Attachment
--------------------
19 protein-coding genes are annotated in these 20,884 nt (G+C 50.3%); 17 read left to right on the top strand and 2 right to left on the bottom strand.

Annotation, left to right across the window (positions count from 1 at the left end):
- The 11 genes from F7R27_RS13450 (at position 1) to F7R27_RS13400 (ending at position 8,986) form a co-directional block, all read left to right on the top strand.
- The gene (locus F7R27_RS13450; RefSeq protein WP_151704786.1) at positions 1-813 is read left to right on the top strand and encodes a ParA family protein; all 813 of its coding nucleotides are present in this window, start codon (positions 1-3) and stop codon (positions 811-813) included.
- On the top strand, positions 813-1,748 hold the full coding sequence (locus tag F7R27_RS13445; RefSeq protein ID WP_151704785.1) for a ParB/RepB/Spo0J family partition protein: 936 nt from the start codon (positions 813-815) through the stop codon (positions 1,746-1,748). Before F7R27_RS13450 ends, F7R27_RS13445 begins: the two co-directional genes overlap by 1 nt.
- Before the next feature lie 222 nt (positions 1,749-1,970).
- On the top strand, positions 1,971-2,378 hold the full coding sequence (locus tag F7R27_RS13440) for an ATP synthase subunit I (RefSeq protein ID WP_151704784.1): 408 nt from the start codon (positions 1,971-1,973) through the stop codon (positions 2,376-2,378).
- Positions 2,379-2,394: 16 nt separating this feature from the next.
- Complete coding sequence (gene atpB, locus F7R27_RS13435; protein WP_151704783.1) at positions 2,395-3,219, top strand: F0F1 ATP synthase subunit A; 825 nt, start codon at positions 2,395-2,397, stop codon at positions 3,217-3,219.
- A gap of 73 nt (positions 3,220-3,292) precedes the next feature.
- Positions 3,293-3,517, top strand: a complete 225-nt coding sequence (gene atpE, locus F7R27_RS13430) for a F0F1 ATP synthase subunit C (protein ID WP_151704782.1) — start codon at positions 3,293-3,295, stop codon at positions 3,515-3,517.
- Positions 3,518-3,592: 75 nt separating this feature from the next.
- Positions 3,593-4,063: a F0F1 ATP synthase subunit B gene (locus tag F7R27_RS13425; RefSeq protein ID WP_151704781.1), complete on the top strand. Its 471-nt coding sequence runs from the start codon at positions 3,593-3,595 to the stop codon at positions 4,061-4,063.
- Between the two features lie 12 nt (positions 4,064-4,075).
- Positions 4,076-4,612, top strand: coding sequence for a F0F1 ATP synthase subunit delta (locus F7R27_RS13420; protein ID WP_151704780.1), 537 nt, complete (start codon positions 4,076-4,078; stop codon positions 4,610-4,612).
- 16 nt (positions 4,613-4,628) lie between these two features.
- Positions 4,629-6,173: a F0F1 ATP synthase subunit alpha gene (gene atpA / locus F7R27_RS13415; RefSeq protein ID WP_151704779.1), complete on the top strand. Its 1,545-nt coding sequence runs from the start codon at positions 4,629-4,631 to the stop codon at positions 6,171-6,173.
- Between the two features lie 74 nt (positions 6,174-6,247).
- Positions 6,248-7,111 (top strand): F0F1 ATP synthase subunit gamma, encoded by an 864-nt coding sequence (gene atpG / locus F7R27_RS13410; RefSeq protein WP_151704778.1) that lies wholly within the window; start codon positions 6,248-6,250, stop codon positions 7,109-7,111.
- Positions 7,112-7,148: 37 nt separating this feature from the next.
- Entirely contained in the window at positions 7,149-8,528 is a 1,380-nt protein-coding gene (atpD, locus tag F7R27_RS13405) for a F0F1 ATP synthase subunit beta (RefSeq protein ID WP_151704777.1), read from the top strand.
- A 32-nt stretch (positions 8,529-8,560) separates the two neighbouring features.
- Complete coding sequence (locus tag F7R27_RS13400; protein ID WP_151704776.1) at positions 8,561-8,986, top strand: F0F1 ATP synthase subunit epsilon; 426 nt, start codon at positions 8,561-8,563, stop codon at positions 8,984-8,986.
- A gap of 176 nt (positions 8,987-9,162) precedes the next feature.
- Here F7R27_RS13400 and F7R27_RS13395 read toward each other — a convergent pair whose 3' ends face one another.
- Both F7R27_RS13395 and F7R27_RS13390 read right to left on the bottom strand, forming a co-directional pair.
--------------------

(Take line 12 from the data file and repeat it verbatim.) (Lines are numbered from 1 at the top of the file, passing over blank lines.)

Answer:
- Positions 3,518-3,592: 75 nt separating this feature from the next.